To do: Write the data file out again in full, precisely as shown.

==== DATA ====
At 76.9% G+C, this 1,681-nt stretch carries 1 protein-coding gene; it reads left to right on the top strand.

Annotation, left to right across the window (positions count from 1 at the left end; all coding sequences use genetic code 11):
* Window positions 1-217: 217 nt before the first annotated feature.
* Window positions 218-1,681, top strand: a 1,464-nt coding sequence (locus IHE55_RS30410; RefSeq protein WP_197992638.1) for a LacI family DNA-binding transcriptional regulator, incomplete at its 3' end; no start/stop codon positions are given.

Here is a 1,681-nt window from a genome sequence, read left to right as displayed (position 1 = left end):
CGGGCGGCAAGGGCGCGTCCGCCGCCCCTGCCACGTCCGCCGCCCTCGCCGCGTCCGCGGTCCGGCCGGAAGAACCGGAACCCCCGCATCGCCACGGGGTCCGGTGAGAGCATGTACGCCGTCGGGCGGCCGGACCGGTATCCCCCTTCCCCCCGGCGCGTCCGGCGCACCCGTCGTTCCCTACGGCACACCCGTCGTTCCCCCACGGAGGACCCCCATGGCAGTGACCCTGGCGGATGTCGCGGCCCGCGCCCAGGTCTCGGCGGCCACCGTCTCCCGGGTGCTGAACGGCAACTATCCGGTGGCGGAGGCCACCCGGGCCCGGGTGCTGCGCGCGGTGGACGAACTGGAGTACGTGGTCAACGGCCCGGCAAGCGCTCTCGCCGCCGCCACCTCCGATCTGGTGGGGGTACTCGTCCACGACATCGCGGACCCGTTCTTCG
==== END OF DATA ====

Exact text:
At 76.9% G+C, this 1,681-nt stretch carries 1 protein-coding gene; it reads left to right on the top strand.

Annotation, left to right across the window (positions count from 1 at the left end; all coding sequences use genetic code 11):
* Window positions 1-217: 217 nt before the first annotated feature.
* Window positions 218-1,681, top strand: a 1,464-nt coding sequence (locus IHE55_RS30410; RefSeq protein WP_197992638.1) for a LacI family DNA-binding transcriptional regulator, incomplete at its 3' end; no start/stop codon positions are given.

Here is a 1,681-nt window from a genome sequence, read left to right as displayed (position 1 = left end):
CGGGCGGCAAGGGCGCGTCCGCCGCCCCTGCCACGTCCGCCGCCCTCGCCGCGTCCGCGGTCCGGCCGGAAGAACCGGAACCCCCGCATCGCCACGGGGTCCGGTGAGAGCATGTACGCCGTCGGGCGGCCGGACCGGTATCCCCCTTCCCCCCGGCGCGTCCGGCGCACCCGTCGTTCCCTACGGCACACCCGTCGTTCCCCCACGGAGGACCCCCATGGCAGTGACCCTGGCGGATGTCGCGGCCCGCGCCCAGGTCTCGGCGGCCACCGTCTCCCGGGTGCTGAACGGCAACTATCCGGTGGCGGAGGCCACCCGGGCCCGGGTGCTGCGCGCGGTGGACGAACTGGAGTACGTGGTCAACGGCCCGGCAAGCGCTCTCGCCGCCGCCACCTCCGATCTGGTGGGGGTACTCGTCCACGACATCGCGGACCCGTTCTTCG